Let’s talk about sex.
Okay, that’s a pretty wide ranging subject. How about we narrow it down a few notches and talk about Kinsey, the biopic of Dr. Alfred Kinsey starring Liam Neeson. The film charts the good doctor’s relationship with his wife, Clara, and how he developed and fought to conduct his study on the sexual practices of human beings.
His study, which spanned the 1940s and into the 1950s, detailed male and female sexual activities, as well as the physical nature of sexual intercourse. No study of its kind had ever been done, with books and theories based largely on societal and religious beliefs and not factual evidence.
For example, before Kinsey, it was often believed that masturbation could cause blindness; oral sex could cause pregnancy; and other equally idiotic notions.
What I find most fascinating about films like Kinseyis how they provide an insight into a period of time. It may seem strange in this day and age to think that the understanding of sexual behavior and practices were so limited, and ruled largely by false rumors. Mind you, there is still a certain level of sexual repression in society today, but clearly not nearly on the same level as it was pre-Kinsey.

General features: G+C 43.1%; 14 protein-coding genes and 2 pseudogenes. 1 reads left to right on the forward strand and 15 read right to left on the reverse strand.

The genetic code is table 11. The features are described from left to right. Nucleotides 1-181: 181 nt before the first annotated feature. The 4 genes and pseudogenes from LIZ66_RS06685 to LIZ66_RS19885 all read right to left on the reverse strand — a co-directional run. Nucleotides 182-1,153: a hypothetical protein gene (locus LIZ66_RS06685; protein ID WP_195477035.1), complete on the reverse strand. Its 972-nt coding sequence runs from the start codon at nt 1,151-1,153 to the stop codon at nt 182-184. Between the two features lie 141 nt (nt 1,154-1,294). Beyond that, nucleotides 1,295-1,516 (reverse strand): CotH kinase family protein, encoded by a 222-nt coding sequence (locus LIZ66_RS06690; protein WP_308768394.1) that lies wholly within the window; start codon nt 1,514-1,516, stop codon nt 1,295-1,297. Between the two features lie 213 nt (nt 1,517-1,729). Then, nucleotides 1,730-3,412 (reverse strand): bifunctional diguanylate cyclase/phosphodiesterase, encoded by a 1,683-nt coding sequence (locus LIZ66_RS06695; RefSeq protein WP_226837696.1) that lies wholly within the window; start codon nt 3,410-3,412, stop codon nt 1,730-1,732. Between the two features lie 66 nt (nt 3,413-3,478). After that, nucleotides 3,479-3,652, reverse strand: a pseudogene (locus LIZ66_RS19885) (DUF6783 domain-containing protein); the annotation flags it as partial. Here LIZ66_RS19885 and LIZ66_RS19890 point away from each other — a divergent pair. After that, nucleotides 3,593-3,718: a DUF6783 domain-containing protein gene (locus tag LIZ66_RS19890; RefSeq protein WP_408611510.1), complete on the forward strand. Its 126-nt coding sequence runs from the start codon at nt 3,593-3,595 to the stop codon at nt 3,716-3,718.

As Kinsey portrays it, sex was considered something solely used for procreation. That sexual behavior and thoughts were often seen as perverted and/or sinful. Kinsey helped change this stigmatism, and perhaps helped contribute to the eventual sexual revolution that would come in the late 1960s and 1970s.
The film itself is beautifully told and acted. Neeson delivers one of his best, most honest performances. He is also accompanied by a terrific cast, which includes Laura Linney, who is understated as Kinsey’s free-spirited wife. Peter Sarsgaard, Chris O’Donnell, and Timothy Hutton also do quite well in their supporting roles. John Lithgow offers a terrific dramatic performance as Kinsey’s narrow-minded and verbally abusive father.
Like Kinsey’s approach to studying the sexual behavior of human beings, writer/director Bill Condon remains true and honest about his subject. For better or worse, Kinsey is shown as a dedicated scientist whose very dedication takes a toll on his health. His emotional detachment often leaves him blind to the effect his study has on others, including the members of his research team.
This is ultimately the flaw that I think the film version of Kinsey carries. Throughout he remains determined to understand human sexuality, but refuses to recognize or acknowledge the emotional element that naturally exists. That sex carries with it feelings and emotions that are often unavoidable, as most things are when humans are involved.
Unfortunately, the DVD version of Kinsey that I received is the bare-bones edition, which has no special features other than an audio commentary featuring Condon. There are some interesting little tidbits in the commentary, but it’s a little dry.
In the end, Kinsey was one of the finest biopics I’ve seen in years, offering a sense of honesty and social commentary that didn’t feel preachy or melodramatic.